Tuesday, April 10, 2012

¿Se hablas English?

Flying often produces challenges that must be overcome, including engine trouble, navigation errors, mountains you could fly into, flux capacitor problems, puking passengers, a flight attendant with the clap, chief pilots, crew schedulers, crappy schedules or even a lack of a schedule due to a lay off.

But nothing compares to air traffic controllers south of the border.

I flew a red eye from Peru and had an interesting experience. They say English is the standardized language of aviation, but for some of these controllers it isn't even their second language.

We took off from Lima and proceeded north on our assigned route. As we passed about 200 miles north of the airport we were handed off to a controller that required us to give position reports, since this area was non-radar. Picture controllers moving plastic airplanes across a table with a big map on it, like a quintessential World War Two movie.

Everything usually goes OK, unless there is something non-standard. 

Due to a volcano erupting near Bogota, traffic was rerouted to avoid the ash.

In my best Spanish accent:

CONTROLLER: "Ahhh...we need you once 360 degrees at ATIPI"

What did she say?

ME: "Confirm, one 360 degree turn at ATIPI"

CONTROLLER: "No, need once 360 at ATIPI"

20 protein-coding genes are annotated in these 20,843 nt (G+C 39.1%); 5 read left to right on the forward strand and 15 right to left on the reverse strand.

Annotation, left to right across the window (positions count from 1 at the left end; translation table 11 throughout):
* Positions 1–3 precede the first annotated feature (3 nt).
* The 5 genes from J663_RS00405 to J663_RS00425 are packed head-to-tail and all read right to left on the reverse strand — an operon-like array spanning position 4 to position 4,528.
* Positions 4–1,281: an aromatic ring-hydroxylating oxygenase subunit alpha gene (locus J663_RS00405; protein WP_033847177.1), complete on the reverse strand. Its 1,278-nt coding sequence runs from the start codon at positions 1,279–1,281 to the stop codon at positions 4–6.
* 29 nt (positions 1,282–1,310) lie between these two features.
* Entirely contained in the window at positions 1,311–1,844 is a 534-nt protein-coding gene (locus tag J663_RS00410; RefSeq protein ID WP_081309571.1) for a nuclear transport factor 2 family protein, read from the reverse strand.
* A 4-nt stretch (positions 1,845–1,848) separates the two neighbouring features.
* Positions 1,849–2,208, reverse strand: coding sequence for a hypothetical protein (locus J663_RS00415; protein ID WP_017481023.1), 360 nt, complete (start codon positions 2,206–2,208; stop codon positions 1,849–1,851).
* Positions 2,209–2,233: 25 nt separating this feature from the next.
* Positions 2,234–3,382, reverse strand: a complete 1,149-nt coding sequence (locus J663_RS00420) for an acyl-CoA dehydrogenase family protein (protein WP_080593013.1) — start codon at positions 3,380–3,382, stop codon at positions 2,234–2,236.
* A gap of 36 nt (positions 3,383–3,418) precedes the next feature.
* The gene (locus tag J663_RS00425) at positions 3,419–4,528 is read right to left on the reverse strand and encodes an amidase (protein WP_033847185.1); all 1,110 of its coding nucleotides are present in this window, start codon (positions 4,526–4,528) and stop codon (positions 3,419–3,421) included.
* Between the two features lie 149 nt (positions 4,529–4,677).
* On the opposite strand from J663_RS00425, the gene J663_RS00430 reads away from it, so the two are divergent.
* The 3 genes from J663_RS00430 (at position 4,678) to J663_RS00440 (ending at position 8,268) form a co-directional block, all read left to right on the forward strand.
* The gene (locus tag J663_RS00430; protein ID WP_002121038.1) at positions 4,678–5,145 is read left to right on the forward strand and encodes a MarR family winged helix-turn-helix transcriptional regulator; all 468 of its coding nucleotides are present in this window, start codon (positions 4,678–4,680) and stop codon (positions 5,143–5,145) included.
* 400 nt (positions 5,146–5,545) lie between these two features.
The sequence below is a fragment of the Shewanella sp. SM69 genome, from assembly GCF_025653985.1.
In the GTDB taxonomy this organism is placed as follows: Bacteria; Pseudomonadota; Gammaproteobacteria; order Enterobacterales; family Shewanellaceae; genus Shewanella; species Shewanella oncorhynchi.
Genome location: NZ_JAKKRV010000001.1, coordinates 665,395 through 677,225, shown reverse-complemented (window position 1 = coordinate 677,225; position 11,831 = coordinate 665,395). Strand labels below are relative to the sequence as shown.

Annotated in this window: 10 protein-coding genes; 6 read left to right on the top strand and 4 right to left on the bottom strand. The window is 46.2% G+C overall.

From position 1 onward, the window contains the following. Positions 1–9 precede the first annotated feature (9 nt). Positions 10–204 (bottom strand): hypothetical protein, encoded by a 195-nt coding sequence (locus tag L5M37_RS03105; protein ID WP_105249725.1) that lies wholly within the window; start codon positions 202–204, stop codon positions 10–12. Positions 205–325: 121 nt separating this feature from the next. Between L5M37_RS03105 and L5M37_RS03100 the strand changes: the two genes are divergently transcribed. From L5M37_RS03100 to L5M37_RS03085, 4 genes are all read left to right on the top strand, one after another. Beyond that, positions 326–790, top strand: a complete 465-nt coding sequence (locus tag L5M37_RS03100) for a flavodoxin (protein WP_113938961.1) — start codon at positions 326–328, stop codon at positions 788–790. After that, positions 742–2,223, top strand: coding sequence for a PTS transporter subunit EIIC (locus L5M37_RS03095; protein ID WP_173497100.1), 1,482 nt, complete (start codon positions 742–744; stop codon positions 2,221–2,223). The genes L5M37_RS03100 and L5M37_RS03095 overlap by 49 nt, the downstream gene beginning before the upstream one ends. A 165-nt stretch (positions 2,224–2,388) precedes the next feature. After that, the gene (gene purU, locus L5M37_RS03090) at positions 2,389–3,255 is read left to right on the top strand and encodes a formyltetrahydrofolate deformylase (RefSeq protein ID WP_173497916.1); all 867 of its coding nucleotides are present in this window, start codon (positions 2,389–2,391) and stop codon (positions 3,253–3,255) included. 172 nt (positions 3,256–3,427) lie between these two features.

Now ATIPI I understood. It was a fix that was on our flight plan. But need once 360? Didn't I just repeat that?

CONTROLLER: "Do you understand?

I think so. One 360 degree turn at the fix ATIPI.

Turns out that wasn't correct. After about 5 minutes of trying to figure out what she wanted, a Copa airlines flight, in better English, told us she wanted us to hold at ATIPI....After she relayed to him in Spanish.

Crisis averted.

A notable accident was caused due to improper English. 

In 1989, Flying Tigers Flight 66 (they were bought by FedEx) was given a clearance, that due confusion, led to disaster. The flight, on approach, was given the following clearance:

"Tiger 66, descend two four zero zero. Cleared for NDB approach runway three three."

What do you think this means? "Descend to 400" or "descend 2,400?" The crew thought he said "Descend to 400" and unfortunately they thought wrong.

As we headed north, we talked to a few more controllers.

The Panamanians are great to understand. I suppose that is the influence the United States placed on it through all our dealings with the Panama Canal.

Jamaican controllers? Ever talked to someone who was high? Ya mon.

I've just got back from a red eye and it's time for a beer and a few rounds of Battlefield 3. No matter what language you speak, getting your ass handed to you by a 12 year old in an online computer game needs no translation.